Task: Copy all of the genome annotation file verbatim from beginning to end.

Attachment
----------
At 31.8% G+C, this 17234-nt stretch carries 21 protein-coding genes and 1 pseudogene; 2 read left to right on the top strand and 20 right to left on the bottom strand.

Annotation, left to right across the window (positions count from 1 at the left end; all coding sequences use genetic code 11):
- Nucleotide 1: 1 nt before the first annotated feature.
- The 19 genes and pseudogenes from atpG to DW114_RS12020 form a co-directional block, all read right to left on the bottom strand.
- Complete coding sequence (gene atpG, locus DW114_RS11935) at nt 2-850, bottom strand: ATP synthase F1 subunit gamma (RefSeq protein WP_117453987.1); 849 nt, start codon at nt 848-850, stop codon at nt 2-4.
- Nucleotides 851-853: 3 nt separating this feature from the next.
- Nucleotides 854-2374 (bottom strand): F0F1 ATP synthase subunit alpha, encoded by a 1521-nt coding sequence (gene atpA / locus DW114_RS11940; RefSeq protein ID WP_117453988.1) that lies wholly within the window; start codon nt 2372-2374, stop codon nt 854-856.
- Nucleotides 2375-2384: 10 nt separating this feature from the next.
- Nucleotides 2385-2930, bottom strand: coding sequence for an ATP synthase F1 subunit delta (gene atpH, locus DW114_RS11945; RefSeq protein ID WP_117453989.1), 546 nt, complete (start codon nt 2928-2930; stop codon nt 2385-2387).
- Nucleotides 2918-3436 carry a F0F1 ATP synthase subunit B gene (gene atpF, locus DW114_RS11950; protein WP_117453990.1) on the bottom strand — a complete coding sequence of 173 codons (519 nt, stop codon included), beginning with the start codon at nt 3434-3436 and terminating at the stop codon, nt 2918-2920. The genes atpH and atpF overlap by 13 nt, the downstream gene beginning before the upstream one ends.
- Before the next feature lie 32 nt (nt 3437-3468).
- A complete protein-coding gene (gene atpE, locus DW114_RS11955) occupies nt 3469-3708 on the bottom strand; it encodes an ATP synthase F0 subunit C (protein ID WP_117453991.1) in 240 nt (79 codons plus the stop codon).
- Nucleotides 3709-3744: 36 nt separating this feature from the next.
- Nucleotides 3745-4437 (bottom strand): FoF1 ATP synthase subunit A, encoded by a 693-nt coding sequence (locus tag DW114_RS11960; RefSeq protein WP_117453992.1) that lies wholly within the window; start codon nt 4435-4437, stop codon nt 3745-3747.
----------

At 31.8% G+C, this 17234-nt stretch carries 21 protein-coding genes and 1 pseudogene; 2 read left to right on the top strand and 20 right to left on the bottom strand.

Annotation, left to right across the window (positions count from 1 at the left end; all coding sequences use genetic code 11):
- Nucleotide 1: 1 nt before the first annotated feature.
- The 19 genes and pseudogenes from atpG to DW114_RS12020 form a co-directional block, all read right to left on the bottom strand.
- Complete coding sequence (gene atpG, locus DW114_RS11935) at nt 2-850, bottom strand: ATP synthase F1 subunit gamma (RefSeq protein WP_117453987.1); 849 nt, start codon at nt 848-850, stop codon at nt 2-4.
- Nucleotides 851-853: 3 nt separating this feature from the next.
- Nucleotides 854-2374 (bottom strand): F0F1 ATP synthase subunit alpha, encoded by a 1521-nt coding sequence (gene atpA / locus DW114_RS11940; RefSeq protein ID WP_117453988.1) that lies wholly within the window; start codon nt 2372-2374, stop codon nt 854-856.
- Nucleotides 2375-2384: 10 nt separating this feature from the next.
- Nucleotides 2385-2930, bottom strand: coding sequence for an ATP synthase F1 subunit delta (gene atpH, locus DW114_RS11945; RefSeq protein ID WP_117453989.1), 546 nt, complete (start codon nt 2928-2930; stop codon nt 2385-2387).
- Nucleotides 2918-3436 carry a F0F1 ATP synthase subunit B gene (gene atpF, locus DW114_RS11950; protein WP_117453990.1) on the bottom strand — a complete coding sequence of 173 codons (519 nt, stop codon included), beginning with the start codon at nt 3434-3436 and terminating at the stop codon, nt 2918-2920. The genes atpH and atpF overlap by 13 nt, the downstream gene beginning before the upstream one ends.
- Before the next feature lie 32 nt (nt 3437-3468).
- A complete protein-coding gene (gene atpE, locus DW114_RS11955) occupies nt 3469-3708 on the bottom strand; it encodes an ATP synthase F0 subunit C (protein ID WP_117453991.1) in 240 nt (79 codons plus the stop codon).
- Nucleotides 3709-3744: 36 nt separating this feature from the next.
- Nucleotides 3745-4437 (bottom strand): FoF1 ATP synthase subunit A, encoded by a 693-nt coding sequence (locus tag DW114_RS11960; RefSeq protein WP_117453992.1) that lies wholly within the window; start codon nt 4435-4437, stop codon nt 3745-3747.